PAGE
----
Even today, the stereotype remains that CTE classes are much easier than ‘college prep’ classes. The reality is that CTE classes can be a challenging, rewarding experience for all kinds of students, no matter what  their post-high school education plans may be. Senior Michelle Linton, who is currently taking ECommerce II, agrees saying, “CTE classes aren’t for lazy people who want an easy A… they can be very challenging and frustrating, so you have to be prepared to work hard.”  With 85% of students completing at least one CTE class in high school according to the National Association of CTE Consortium the vast majority of high school students are having a chance to get valuable real world experience.



CTE Month: The Importance of CTE Classes

Written by: Rachel McKinney // Apex AOIT Class of 2016 Through all four years of high school, AOIT students are sure to find themselves sitting in several CTE (Career Technical Education) classes. Any required AOIT Programming, Networking, or E-Commerce class is considered to be a CTE course. While many AOIT students just associate CTE with computer classes, CTE extends to much more than just computers, including a variety of classes such as horticulture, culinary, apparel and health sciences, just to name a few available at Apex High. What many people don’t realize however, are the benefits that come from having a variety of CTE classes available to high school students.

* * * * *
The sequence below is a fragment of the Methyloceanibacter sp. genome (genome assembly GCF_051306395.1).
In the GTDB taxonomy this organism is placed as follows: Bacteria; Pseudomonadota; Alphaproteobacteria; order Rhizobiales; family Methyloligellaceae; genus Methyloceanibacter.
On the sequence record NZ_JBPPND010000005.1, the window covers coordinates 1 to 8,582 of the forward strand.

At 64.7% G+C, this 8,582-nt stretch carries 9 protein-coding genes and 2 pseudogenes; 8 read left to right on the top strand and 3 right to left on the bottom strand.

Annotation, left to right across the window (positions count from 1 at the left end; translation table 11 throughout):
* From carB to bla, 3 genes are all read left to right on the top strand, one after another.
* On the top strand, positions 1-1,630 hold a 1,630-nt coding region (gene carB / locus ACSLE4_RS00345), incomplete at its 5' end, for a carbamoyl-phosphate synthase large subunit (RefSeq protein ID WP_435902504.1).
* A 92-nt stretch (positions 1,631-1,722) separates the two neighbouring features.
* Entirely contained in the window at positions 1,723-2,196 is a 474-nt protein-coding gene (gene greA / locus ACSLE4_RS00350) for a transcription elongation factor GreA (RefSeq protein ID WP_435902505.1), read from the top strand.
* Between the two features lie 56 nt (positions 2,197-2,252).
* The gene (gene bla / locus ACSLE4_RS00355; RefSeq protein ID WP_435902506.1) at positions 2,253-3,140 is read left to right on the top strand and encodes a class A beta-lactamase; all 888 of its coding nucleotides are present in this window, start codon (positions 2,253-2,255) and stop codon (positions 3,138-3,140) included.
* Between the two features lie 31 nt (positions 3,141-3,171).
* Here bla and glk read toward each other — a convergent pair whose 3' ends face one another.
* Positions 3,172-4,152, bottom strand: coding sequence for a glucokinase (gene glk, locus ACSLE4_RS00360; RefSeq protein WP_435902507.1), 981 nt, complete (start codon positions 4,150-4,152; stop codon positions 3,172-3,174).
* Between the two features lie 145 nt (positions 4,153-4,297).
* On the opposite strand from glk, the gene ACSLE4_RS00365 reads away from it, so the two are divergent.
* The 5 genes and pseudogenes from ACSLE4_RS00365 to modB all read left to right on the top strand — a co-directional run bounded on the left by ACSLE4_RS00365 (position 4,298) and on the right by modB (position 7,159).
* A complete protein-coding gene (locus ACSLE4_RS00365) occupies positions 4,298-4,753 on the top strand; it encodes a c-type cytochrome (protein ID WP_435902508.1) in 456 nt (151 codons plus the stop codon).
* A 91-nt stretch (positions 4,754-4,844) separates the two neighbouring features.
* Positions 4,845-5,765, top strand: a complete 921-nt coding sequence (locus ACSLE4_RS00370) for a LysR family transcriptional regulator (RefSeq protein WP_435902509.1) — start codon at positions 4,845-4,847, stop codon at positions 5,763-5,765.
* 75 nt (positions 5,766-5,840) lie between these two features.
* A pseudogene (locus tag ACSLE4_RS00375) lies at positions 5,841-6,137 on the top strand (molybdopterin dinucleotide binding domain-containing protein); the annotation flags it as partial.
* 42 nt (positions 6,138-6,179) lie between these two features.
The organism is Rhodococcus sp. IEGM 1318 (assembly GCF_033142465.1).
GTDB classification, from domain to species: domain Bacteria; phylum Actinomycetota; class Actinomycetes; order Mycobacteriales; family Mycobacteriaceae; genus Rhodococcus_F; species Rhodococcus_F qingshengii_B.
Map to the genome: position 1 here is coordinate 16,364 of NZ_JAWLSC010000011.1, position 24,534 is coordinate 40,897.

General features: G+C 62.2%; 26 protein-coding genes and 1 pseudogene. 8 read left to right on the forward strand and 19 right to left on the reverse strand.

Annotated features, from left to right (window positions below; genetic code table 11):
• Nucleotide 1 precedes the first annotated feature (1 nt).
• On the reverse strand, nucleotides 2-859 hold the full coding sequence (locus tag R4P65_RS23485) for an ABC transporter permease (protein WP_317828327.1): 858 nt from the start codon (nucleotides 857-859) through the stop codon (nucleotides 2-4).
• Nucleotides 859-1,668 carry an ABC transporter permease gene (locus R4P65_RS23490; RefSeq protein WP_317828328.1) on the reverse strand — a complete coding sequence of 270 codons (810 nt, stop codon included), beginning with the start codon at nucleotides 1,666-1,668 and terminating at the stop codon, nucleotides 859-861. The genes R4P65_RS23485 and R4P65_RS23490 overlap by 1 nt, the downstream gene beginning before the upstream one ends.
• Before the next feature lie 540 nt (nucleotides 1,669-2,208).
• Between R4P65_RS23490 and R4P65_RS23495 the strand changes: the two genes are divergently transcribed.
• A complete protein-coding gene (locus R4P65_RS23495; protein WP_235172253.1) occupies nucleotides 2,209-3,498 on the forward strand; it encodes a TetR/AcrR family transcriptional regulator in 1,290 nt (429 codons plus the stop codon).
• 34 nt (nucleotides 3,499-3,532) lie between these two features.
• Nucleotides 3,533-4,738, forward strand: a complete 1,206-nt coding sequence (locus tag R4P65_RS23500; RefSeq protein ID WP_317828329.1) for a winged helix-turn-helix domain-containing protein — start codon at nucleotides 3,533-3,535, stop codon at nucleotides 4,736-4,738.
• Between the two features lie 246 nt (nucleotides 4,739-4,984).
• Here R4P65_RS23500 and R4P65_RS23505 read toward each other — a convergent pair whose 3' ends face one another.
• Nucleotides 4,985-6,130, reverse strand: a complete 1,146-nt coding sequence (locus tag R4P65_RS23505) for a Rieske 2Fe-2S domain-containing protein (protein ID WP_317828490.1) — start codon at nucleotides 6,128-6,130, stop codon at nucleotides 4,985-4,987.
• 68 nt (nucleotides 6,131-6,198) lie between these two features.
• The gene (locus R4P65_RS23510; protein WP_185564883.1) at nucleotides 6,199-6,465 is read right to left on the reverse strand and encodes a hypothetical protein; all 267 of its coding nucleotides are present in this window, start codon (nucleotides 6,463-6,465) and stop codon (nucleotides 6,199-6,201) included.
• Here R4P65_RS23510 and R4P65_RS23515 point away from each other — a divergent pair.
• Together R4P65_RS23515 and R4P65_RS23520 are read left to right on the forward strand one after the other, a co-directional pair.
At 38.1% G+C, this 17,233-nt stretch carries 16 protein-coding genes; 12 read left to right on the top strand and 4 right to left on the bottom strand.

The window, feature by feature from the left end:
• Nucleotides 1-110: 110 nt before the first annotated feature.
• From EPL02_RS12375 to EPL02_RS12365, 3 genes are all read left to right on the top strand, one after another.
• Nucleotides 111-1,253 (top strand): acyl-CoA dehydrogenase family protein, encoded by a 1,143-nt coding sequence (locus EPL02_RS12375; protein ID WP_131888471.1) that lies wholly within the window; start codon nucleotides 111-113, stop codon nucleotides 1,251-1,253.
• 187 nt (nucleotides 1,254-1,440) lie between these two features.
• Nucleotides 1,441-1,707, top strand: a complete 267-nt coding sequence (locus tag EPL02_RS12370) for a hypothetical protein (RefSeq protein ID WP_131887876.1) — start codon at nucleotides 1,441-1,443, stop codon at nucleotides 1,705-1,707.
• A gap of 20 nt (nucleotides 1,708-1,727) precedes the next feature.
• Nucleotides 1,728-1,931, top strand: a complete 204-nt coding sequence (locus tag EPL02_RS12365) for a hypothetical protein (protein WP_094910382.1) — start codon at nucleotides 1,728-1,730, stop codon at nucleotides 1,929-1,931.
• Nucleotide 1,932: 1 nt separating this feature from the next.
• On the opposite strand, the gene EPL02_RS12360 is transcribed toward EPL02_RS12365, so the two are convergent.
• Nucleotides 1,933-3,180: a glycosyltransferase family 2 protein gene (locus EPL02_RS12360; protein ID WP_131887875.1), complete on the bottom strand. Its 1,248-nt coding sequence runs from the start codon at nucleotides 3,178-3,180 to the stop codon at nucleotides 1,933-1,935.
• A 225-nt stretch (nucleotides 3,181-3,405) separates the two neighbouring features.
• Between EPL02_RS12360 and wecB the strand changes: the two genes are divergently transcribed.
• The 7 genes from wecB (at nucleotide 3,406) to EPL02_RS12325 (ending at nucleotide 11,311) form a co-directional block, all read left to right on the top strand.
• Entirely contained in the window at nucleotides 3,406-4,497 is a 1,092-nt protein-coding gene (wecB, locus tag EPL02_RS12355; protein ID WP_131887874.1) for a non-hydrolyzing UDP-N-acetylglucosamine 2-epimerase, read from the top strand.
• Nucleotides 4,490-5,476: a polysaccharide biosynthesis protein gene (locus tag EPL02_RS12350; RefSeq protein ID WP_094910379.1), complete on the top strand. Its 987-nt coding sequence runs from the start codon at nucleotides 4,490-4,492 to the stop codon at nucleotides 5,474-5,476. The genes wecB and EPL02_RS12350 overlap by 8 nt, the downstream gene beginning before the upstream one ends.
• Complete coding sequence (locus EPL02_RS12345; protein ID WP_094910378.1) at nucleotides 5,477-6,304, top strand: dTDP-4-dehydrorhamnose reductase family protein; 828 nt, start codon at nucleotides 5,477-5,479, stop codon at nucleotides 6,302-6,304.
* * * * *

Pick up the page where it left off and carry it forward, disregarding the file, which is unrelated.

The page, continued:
One of the biggest complaints of any high school student is being assigned pointless busywork, but in CTE class assignments often end with tangible results. Christian Purser, a senior in Programming II couldn’t agree more. “In other classes it’s just like ‘oh ok I got an A on the test’, but in [Programming] I actually get to see the final result of my work,” says Purser gesturing to the program he is coding on his computer. According to the Association of Career and Technical Education, 81 percent of dropouts say that relevant learning opportunities would have kept them in school. This is where CTE classes come into play. CTE classes aim to teach students applicable skills that can be used for jobs in the real world, giving students have the opportunity to learn valuable skills that make them employable while still in high school.